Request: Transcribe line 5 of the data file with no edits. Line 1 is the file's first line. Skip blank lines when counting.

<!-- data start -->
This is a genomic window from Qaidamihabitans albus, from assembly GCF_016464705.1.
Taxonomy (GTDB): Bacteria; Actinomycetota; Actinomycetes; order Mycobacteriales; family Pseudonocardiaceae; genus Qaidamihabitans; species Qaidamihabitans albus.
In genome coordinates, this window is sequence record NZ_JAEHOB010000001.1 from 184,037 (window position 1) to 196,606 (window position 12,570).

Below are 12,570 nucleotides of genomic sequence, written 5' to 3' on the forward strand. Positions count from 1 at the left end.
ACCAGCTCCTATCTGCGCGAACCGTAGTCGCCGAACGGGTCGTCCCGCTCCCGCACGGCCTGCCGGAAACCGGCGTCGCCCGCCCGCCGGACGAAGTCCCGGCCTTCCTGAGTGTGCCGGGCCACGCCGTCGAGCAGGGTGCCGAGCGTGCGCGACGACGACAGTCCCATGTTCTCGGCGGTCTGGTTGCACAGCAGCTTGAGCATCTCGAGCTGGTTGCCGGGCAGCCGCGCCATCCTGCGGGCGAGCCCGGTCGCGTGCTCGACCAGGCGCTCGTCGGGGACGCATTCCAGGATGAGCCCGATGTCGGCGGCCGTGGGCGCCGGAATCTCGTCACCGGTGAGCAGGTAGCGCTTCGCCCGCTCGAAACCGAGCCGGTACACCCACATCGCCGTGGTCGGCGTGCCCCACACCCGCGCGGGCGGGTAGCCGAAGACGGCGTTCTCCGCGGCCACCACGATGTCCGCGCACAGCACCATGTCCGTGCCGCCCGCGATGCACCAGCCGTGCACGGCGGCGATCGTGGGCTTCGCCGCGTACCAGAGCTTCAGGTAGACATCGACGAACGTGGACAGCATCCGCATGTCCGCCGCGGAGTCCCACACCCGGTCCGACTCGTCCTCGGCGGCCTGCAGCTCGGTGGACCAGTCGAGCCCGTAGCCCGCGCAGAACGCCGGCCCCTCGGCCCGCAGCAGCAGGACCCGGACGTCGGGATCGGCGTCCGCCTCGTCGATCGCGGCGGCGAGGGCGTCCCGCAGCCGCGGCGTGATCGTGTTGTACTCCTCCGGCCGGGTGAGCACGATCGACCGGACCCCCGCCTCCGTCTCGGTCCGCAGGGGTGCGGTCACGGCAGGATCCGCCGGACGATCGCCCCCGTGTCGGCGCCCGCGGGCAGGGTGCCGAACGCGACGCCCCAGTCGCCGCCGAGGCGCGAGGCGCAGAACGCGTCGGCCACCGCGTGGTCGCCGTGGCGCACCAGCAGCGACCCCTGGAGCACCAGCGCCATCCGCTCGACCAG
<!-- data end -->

ACCAGCTCCTATCTGCGCGAACCGTAGTCGCCGAACGGGTCGTCCCGCTCCCGCACGGCCTGCCGGAAACCGGCGTCGCCCGCCCGCCGGACGAAGTCCCGGCCTTCCTGAGTGTGCCGGGCCACGCCGTCGAGCAGGGTGCCGAGCGTGCGCGACGACGACAGTCCCATGTTCTCGGCGGTCTGGTTGCACAGCAGCTTGAGCATCTCGAGCTGGTTGCCGGGCAGCCGCGCCATCCTGCGGGCGAGCCCGGTCGCGTGCTCGACCAGGCGCTCGTCGGGGACGCATTCCAGGATGAGCCCGATGTCGGCGGCCGTGGGCGCCGGAATCTCGTCACCGGTGAGCAGGTAGCGCTTCGCCCGCTCGAAACCGAGCCGGTACACCCACATCGCCGTGGTCGGCGTGCCCCACACCCGCGCGGGCGGGTAGCCGAAGACGGCGTTCTCCGCGGCCACCACGATGTCCGCGCACAGCACCATGTCCGTGCCGCCCGCGATGCACCAGCCGTGCACGGCGGCGATCGTGGGCTTCGCCGCGTACCAGAGCTTCAGGTAGACATCGACGAACGTGGACAGCATCCGCATGTCCGCCGCGGAGTCCCACACCCGGTCCGACTCGTCCTCGGCGGCCTGCAGCTCGGTGGACCAGTCGAGCCCGTAGCCCGCGCAGAACGCCGGCCCCTCGGCCCGCAGCAGCAGGACCCGGACGTCGGGATCGGCGTCCGCCTCGTCGATCGCGGCGGCGAGGGCGTCCCGCAGCCGCGGCGTGATCGTGTTGTACTCCTCCGGCCGGGTGAGCACGATCGACCGGACCCCCGCCTCCGTCTCGGTCCGCAGGGGTGCGGTCACGGCAGGATCCGCCGGACGATCGCCCCCGTGTCGGCGCCCGCGGGCAGGGTGCCGAACGCGACGCCCCAGTCGCCGCCGAGGCGCGAGGCGCAGAACGCGTCGGCCACCGCGTGGTCGCCGTGGCGCACCAGCAGCGACCCCTGGAGCACCAGCGCCATCCGCTCGACCAG